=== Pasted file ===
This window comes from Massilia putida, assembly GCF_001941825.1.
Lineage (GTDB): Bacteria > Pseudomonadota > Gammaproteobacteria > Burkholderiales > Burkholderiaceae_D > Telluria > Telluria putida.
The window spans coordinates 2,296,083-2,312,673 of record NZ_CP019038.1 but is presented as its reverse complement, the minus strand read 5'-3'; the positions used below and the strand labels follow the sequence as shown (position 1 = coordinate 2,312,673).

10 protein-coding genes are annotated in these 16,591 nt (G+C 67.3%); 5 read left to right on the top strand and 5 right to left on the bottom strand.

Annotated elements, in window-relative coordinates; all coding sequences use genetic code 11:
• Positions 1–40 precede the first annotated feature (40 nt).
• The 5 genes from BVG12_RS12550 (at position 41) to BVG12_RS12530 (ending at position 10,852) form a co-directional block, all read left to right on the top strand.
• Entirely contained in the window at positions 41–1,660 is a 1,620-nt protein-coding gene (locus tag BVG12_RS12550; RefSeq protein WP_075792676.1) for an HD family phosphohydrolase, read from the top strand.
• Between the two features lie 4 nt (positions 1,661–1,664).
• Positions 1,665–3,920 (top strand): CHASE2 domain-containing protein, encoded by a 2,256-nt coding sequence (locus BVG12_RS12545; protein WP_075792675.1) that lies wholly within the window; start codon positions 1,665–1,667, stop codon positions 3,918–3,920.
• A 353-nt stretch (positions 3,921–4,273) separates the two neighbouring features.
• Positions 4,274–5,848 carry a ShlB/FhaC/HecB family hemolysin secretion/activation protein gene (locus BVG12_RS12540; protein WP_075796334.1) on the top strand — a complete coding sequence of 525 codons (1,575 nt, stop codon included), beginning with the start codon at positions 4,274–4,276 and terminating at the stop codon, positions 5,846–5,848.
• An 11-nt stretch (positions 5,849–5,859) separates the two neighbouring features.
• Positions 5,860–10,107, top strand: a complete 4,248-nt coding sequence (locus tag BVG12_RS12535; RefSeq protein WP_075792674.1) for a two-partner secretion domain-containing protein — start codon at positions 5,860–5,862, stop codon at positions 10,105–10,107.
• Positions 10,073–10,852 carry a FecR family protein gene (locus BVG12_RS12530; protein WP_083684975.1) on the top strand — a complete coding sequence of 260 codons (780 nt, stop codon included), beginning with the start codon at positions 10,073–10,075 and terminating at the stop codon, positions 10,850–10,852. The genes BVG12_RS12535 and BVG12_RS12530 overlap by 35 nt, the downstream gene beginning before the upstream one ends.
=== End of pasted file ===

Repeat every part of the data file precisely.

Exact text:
This window comes from Massilia putida, assembly GCF_001941825.1.
Lineage (GTDB): Bacteria > Pseudomonadota > Gammaproteobacteria > Burkholderiales > Burkholderiaceae_D > Telluria > Telluria putida.
The window spans coordinates 2,296,083-2,312,673 of record NZ_CP019038.1 but is presented as its reverse complement, the minus strand read 5'-3'; the positions used below and the strand labels follow the sequence as shown (position 1 = coordinate 2,312,673).

10 protein-coding genes are annotated in these 16,591 nt (G+C 67.3%); 5 read left to right on the top strand and 5 right to left on the bottom strand.

Annotated elements, in window-relative coordinates; all coding sequences use genetic code 11:
• Positions 1–40 precede the first annotated feature (40 nt).
• The 5 genes from BVG12_RS12550 (at position 41) to BVG12_RS12530 (ending at position 10,852) form a co-directional block, all read left to right on the top strand.
• Entirely contained in the window at positions 41–1,660 is a 1,620-nt protein-coding gene (locus tag BVG12_RS12550; RefSeq protein WP_075792676.1) for an HD family phosphohydrolase, read from the top strand.
• Between the two features lie 4 nt (positions 1,661–1,664).
• Positions 1,665–3,920 (top strand): CHASE2 domain-containing protein, encoded by a 2,256-nt coding sequence (locus BVG12_RS12545; protein WP_075792675.1) that lies wholly within the window; start codon positions 1,665–1,667, stop codon positions 3,918–3,920.
• A 353-nt stretch (positions 3,921–4,273) separates the two neighbouring features.
• Positions 4,274–5,848 carry a ShlB/FhaC/HecB family hemolysin secretion/activation protein gene (locus BVG12_RS12540; protein WP_075796334.1) on the top strand — a complete coding sequence of 525 codons (1,575 nt, stop codon included), beginning with the start codon at positions 4,274–4,276 and terminating at the stop codon, positions 5,846–5,848.
• An 11-nt stretch (positions 5,849–5,859) separates the two neighbouring features.
• Positions 5,860–10,107, top strand: a complete 4,248-nt coding sequence (locus tag BVG12_RS12535; RefSeq protein WP_075792674.1) for a two-partner secretion domain-containing protein — start codon at positions 5,860–5,862, stop codon at positions 10,105–10,107.
• Positions 10,073–10,852 carry a FecR family protein gene (locus BVG12_RS12530; protein WP_083684975.1) on the top strand — a complete coding sequence of 260 codons (780 nt, stop codon included), beginning with the start codon at positions 10,073–10,075 and terminating at the stop codon, positions 10,850–10,852. The genes BVG12_RS12535 and BVG12_RS12530 overlap by 35 nt, the downstream gene beginning before the upstream one ends.